.356/.499/.648, 1.147 OPS, 671 PA, 186 H, 145 BB, 36 HR, 137 RBI, 338 TB, 75 XBH, 335 TOB, 217 OPS+
All-Star starter, ML Player of the Year, MVP – 2
What else can be said about Ted Williams beyond that this phenomenal season — imagine anybody today (and nobody has) putting up these numbers without charges of steroids hanging over his head — was only his fourth-best. Williams won the Triple Crown, led in all three major rate statistics, and reached base once in every two plate appearances – proving that the old saw about the best failing seven times out of 10 was simply rubbish where the Splendid Splinter was concerned.
Since nowadays everyone loves to cherry-pick a string of seemingly impressive counting stats and find out when players last reached arbitrary minimums in those stats, let’s take a look at this: Williams in 1942 was the last player in baseball history to hit at least .350, smack at least 35 homers and drive in at least 135 runs — while walking at least 145 times. Babe Ruth in 1920 and 1921 was the only other player to do it. Todd Helton (2000) is the only player to even fulfill the BA/HR/RBI portion of that requirement since 1942, and he only walked 103 times.
Yet Williams somehow finished second in MVP voting to the Yankees’ Joe Gordon, who had a fine season – but not this fine. The Red Sox also were a good team in 1942, finishing second in the American League by nine games but winning 93 – equivalent to 99 wins in a 162-game season. So unlike in later years, when the Red Sox were putrid, voters did not have the “valuable” part of the MVP award to fall back on. The New York Times labeled it a “surprise selection,” and predicted that Williams and Red Sox fans would be “startled.” The award looked particularly silly after Gordon had batted 2-for-21 in the Yankees’ World Series loss, but — according to "Red Sox Century" — Williams had done himself no favors with the writers by appealing his draft classification twice so he could win a deferment before spring training.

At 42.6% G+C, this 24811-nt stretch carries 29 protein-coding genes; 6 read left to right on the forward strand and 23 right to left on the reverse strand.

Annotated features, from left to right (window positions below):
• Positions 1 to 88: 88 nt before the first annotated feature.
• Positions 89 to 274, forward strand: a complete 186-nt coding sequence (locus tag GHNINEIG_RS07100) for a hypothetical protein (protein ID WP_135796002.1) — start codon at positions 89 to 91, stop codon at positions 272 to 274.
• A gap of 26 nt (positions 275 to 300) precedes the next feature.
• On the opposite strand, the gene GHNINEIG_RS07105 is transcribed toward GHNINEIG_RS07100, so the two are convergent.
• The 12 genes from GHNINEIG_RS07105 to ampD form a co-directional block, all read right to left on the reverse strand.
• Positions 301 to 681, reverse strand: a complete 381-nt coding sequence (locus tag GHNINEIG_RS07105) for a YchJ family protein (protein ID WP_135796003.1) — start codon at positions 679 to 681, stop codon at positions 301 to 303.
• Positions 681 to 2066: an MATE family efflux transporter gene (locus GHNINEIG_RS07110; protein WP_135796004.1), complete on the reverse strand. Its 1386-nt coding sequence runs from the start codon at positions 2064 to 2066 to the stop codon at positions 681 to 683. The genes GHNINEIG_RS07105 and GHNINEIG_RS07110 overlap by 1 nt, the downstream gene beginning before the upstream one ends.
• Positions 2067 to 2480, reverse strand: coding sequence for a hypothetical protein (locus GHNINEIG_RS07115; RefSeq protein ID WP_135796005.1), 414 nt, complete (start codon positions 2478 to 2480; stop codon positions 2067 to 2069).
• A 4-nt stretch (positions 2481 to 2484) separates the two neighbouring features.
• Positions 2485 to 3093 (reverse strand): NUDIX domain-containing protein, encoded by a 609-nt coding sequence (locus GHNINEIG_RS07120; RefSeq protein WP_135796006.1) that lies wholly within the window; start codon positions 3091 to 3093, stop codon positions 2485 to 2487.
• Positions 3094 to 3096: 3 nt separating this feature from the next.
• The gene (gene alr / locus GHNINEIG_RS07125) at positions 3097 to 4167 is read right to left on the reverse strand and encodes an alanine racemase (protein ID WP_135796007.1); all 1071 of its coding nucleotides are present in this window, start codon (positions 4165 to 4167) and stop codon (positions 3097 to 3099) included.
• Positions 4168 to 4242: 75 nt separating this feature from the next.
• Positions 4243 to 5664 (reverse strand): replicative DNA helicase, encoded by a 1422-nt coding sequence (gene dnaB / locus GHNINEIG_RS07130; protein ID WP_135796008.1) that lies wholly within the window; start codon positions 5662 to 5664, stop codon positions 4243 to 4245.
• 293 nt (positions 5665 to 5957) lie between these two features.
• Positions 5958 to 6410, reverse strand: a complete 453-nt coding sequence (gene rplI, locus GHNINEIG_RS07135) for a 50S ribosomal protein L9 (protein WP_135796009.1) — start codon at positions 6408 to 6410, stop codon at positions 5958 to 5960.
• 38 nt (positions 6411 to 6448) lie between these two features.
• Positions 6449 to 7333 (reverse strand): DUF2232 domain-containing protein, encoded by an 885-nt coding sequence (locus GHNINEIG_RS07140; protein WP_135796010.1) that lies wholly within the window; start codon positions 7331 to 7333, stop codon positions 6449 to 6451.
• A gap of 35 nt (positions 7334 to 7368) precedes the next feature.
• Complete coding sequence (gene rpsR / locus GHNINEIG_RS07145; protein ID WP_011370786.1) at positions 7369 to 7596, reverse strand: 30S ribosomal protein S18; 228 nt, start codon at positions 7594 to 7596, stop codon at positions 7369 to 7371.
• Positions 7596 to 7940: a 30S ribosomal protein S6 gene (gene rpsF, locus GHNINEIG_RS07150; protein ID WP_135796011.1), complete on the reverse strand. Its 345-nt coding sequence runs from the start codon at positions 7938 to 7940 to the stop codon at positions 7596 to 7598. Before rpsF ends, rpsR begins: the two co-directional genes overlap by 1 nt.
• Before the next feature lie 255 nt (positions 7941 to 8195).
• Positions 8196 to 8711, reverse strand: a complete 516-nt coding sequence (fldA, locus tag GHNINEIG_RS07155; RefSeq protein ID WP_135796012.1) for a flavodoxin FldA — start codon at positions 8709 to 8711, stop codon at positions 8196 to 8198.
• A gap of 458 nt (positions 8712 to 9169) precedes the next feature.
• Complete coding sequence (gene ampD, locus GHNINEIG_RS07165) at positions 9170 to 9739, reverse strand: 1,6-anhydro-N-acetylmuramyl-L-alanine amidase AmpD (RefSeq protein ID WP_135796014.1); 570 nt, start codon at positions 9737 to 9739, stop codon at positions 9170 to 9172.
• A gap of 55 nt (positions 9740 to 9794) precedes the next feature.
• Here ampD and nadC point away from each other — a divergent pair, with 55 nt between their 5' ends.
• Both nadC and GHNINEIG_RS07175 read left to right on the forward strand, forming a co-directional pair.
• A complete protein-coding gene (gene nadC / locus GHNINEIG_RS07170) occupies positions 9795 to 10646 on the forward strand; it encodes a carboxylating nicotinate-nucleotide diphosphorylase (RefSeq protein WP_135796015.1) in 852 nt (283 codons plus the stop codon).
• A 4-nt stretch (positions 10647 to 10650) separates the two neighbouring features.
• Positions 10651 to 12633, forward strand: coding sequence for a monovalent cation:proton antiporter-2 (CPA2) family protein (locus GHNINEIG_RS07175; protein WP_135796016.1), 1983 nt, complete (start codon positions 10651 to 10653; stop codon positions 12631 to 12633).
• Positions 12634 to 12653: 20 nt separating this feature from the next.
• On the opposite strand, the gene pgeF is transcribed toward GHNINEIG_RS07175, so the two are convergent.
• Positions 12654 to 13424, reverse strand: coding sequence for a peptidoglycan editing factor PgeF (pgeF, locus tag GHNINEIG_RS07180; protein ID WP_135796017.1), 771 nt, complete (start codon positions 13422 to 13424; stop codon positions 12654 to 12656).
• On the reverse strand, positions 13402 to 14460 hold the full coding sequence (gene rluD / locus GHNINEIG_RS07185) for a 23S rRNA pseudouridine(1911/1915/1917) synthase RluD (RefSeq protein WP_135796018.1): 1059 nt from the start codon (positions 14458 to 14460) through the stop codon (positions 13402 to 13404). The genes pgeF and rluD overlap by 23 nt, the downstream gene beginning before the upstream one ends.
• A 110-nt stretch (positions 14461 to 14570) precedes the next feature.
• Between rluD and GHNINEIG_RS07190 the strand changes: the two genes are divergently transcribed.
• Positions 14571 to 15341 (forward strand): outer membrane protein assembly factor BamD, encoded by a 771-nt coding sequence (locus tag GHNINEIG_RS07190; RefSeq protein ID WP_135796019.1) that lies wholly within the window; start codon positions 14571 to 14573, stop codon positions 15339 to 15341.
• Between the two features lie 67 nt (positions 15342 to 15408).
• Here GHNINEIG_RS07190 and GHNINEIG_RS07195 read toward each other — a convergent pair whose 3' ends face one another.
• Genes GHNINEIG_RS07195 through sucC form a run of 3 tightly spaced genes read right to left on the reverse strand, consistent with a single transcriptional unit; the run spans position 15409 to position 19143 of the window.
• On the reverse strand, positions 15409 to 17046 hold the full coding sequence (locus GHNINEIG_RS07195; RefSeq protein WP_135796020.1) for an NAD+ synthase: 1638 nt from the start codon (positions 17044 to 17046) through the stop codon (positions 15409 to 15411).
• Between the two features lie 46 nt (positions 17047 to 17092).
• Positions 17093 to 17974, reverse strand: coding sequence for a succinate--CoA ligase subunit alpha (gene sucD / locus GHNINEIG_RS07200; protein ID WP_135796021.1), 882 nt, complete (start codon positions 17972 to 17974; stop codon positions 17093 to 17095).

Key game: June 24. With a classic pitchers’ duel between Boston’s Charley Wagner and Detroit’s Virgil Trucks, Williams hits a solo home run in the seventh to give the Red Sox a 1-0 lead. It’s the only run either team will score, and Williams – with a double and single also – is the only batter in the game to record multiple hits. “Thumping Ted” as the Sporting News calls him, moves up to fifth place in the race for league batting title, at .330.